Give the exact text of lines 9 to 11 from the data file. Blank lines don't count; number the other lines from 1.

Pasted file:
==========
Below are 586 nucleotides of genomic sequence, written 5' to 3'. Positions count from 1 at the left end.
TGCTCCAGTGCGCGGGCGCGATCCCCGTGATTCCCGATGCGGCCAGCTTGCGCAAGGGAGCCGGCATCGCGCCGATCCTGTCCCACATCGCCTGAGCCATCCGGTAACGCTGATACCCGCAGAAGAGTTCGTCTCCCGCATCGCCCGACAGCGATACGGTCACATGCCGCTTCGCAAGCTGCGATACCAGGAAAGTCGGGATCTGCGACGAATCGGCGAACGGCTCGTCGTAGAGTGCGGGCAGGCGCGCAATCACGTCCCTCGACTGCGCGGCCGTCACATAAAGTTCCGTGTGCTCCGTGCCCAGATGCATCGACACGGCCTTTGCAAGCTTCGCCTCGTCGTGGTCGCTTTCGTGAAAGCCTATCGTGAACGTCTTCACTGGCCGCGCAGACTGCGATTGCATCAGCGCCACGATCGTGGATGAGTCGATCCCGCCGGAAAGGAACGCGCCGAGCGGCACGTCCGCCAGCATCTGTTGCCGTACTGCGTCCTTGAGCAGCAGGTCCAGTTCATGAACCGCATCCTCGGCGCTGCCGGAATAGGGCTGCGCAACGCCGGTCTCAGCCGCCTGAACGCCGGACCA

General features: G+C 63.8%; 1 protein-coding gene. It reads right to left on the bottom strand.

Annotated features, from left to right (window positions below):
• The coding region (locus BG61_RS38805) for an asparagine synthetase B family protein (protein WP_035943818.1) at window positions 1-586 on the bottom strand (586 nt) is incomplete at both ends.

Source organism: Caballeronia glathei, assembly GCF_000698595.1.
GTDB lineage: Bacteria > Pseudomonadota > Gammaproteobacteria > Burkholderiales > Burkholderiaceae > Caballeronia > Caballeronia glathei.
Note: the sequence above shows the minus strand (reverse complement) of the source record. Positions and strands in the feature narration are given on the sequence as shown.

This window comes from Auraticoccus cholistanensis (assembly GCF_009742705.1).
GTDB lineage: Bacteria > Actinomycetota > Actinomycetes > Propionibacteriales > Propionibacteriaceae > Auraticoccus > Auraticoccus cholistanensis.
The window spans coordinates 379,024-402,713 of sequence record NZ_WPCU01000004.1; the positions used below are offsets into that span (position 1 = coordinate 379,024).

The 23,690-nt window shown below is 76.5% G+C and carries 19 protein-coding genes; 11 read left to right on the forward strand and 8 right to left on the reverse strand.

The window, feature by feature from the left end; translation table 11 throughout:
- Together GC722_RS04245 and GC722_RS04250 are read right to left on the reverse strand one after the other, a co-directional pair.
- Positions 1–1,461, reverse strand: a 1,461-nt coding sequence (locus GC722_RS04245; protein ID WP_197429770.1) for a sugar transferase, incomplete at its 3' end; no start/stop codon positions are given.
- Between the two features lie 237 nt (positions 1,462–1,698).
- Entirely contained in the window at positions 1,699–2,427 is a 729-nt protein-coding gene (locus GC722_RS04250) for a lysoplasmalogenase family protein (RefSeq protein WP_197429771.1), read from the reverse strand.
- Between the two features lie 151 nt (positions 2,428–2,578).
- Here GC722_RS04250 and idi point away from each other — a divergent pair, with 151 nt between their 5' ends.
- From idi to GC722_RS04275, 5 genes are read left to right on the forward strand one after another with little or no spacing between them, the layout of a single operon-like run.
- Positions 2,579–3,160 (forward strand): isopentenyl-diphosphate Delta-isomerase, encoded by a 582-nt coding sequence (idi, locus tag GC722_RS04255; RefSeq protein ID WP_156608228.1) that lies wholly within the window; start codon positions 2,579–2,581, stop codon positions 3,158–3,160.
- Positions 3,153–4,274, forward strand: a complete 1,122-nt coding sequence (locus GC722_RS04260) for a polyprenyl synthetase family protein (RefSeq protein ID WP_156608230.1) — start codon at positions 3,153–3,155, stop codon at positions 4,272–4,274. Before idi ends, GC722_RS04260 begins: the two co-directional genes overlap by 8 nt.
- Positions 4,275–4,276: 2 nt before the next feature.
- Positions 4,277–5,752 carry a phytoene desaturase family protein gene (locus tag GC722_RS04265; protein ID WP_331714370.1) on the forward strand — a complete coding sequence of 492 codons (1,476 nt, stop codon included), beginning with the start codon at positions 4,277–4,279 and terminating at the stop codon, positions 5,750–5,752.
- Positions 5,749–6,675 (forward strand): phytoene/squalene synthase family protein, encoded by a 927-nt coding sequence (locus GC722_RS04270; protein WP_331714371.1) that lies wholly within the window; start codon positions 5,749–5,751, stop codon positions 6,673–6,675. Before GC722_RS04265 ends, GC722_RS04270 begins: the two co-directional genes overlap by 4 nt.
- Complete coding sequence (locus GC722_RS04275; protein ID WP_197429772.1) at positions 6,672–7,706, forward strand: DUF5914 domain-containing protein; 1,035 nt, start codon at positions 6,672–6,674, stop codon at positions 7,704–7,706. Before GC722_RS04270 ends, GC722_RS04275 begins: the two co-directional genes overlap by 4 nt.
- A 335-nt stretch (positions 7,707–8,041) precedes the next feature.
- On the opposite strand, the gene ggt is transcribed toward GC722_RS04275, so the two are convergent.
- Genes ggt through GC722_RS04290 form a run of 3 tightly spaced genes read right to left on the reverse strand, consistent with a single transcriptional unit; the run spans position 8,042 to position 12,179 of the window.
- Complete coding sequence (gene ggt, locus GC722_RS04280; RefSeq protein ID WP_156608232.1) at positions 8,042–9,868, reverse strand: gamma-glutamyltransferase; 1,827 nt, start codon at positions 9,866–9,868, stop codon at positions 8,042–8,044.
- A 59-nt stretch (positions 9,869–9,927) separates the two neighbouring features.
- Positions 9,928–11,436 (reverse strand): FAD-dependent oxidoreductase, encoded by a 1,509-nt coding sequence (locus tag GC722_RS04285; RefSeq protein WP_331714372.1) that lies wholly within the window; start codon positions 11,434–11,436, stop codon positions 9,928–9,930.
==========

This window comes from Auraticoccus cholistanensis (assembly GCF_009742705.1).
GTDB lineage: Bacteria > Actinomycetota > Actinomycetes > Propionibacteriales > Propionibacteriaceae > Auraticoccus > Auraticoccus cholistanensis.
The window spans coordinates 379,024-402,713 of sequence record NZ_WPCU01000004.1; the positions used below are offsets into that span (position 1 = coordinate 379,024).